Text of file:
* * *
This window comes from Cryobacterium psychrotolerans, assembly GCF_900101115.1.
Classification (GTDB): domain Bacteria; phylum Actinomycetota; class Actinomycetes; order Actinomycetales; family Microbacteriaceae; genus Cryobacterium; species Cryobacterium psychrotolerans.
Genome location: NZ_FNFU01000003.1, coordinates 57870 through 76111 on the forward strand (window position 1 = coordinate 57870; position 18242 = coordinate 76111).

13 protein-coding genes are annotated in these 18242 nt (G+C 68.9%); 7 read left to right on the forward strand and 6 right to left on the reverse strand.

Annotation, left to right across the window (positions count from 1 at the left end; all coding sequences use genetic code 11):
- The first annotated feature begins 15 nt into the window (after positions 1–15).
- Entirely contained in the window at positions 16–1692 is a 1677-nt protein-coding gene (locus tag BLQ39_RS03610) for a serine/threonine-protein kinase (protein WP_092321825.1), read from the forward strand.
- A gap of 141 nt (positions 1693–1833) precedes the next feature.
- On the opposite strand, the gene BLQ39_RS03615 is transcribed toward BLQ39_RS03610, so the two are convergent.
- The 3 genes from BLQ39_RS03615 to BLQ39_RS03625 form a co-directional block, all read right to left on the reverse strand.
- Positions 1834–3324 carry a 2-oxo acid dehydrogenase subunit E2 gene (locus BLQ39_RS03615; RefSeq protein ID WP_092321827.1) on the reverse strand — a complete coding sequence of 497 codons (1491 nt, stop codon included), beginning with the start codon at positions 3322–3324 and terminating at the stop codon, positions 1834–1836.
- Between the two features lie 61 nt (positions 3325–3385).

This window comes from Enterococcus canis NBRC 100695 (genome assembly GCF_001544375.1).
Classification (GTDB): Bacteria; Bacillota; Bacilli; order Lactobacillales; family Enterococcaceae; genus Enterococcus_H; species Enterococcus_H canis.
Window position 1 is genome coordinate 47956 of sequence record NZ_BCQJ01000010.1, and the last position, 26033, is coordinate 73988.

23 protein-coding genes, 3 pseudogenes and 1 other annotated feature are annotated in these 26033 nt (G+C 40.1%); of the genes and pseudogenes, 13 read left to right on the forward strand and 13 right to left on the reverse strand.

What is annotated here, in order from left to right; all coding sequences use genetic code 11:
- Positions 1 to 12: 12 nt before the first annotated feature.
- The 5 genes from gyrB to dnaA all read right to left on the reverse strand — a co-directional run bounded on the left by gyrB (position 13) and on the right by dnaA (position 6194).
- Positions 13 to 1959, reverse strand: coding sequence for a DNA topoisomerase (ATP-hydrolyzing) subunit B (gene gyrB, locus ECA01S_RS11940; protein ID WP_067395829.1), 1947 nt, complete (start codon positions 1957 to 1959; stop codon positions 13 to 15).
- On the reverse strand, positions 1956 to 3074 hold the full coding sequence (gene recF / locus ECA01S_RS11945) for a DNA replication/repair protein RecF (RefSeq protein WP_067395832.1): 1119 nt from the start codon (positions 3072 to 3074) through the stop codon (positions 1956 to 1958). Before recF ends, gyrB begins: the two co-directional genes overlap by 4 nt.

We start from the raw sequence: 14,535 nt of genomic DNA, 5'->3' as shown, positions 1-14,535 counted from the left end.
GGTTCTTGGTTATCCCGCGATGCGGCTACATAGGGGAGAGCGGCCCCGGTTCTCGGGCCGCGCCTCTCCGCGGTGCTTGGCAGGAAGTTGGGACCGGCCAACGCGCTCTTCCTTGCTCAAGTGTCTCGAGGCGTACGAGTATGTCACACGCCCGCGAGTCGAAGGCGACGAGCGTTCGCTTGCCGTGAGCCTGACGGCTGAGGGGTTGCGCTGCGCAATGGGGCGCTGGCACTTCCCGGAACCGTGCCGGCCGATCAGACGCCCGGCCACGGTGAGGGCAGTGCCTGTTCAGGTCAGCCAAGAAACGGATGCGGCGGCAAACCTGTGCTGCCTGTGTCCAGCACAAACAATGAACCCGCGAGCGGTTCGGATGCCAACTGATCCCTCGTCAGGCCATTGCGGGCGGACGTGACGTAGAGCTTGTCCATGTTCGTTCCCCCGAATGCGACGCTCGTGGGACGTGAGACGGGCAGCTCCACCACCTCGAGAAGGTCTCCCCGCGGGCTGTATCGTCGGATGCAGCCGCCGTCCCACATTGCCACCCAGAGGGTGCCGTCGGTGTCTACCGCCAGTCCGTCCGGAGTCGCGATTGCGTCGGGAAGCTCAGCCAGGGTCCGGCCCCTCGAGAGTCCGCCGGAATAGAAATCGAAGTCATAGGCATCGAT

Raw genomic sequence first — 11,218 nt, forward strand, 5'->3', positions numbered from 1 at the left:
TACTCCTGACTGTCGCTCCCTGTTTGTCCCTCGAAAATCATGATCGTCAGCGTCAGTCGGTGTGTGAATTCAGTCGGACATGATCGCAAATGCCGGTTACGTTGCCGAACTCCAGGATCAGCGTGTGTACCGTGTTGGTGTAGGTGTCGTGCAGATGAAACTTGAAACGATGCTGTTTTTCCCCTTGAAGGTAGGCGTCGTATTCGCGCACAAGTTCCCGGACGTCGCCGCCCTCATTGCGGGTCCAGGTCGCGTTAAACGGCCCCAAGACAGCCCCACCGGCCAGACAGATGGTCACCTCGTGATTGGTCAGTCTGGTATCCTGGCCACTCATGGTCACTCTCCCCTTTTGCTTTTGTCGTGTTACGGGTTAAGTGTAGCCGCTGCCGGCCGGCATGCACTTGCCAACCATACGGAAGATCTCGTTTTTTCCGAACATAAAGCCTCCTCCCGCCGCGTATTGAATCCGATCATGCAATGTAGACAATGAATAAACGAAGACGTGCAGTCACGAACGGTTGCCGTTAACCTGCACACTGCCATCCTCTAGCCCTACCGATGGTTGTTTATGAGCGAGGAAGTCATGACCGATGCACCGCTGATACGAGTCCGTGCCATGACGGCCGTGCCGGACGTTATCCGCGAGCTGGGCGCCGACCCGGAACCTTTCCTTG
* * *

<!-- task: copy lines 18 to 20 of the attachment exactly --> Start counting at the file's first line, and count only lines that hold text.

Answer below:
- Positions 1 to 12: 12 nt before the first annotated feature.
- The 5 genes from gyrB to dnaA all read right to left on the reverse strand — a co-directional run bounded on the left by gyrB (position 13) and on the right by dnaA (position 6194).
- Positions 13 to 1959, reverse strand: coding sequence for a DNA topoisomerase (ATP-hydrolyzing) subunit B (gene gyrB, locus ECA01S_RS11940; protein ID WP_067395829.1), 1947 nt, complete (start codon positions 1957 to 1959; stop codon positions 13 to 15).